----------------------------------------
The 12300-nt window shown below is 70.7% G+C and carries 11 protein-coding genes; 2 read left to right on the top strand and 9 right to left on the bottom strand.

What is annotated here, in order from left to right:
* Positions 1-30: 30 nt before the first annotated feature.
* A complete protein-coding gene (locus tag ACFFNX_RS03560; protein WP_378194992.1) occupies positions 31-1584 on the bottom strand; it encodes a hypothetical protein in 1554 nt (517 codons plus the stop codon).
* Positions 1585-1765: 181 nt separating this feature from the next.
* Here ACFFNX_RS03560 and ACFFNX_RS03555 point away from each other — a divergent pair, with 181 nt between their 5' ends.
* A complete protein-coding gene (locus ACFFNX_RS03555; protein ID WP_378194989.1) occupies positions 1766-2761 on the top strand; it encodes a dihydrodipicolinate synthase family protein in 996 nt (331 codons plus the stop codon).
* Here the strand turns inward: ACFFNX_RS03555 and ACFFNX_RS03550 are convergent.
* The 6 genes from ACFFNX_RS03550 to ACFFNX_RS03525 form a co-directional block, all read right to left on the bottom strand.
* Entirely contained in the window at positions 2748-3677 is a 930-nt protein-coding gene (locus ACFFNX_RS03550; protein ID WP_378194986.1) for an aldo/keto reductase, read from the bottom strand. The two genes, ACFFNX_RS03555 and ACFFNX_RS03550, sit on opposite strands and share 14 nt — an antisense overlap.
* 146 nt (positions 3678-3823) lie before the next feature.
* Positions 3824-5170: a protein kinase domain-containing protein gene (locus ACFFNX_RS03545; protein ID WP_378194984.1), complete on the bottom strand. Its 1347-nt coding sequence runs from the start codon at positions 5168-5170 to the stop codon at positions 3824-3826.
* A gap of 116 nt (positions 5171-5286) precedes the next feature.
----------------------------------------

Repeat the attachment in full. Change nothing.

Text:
The 12300-nt window shown below is 70.7% G+C and carries 11 protein-coding genes; 2 read left to right on the top strand and 9 right to left on the bottom strand.

What is annotated here, in order from left to right:
* Positions 1-30: 30 nt before the first annotated feature.
* A complete protein-coding gene (locus tag ACFFNX_RS03560; protein WP_378194992.1) occupies positions 31-1584 on the bottom strand; it encodes a hypothetical protein in 1554 nt (517 codons plus the stop codon).
* Positions 1585-1765: 181 nt separating this feature from the next.
* Here ACFFNX_RS03560 and ACFFNX_RS03555 point away from each other — a divergent pair, with 181 nt between their 5' ends.
* A complete protein-coding gene (locus ACFFNX_RS03555; protein ID WP_378194989.1) occupies positions 1766-2761 on the top strand; it encodes a dihydrodipicolinate synthase family protein in 996 nt (331 codons plus the stop codon).
* Here the strand turns inward: ACFFNX_RS03555 and ACFFNX_RS03550 are convergent.
* The 6 genes from ACFFNX_RS03550 to ACFFNX_RS03525 form a co-directional block, all read right to left on the bottom strand.
* Entirely contained in the window at positions 2748-3677 is a 930-nt protein-coding gene (locus ACFFNX_RS03550; protein ID WP_378194986.1) for an aldo/keto reductase, read from the bottom strand. The two genes, ACFFNX_RS03555 and ACFFNX_RS03550, sit on opposite strands and share 14 nt — an antisense overlap.
* 146 nt (positions 3678-3823) lie before the next feature.
* Positions 3824-5170: a protein kinase domain-containing protein gene (locus ACFFNX_RS03545; protein ID WP_378194984.1), complete on the bottom strand. Its 1347-nt coding sequence runs from the start codon at positions 5168-5170 to the stop codon at positions 3824-3826.
* A gap of 116 nt (positions 5171-5286) precedes the next feature.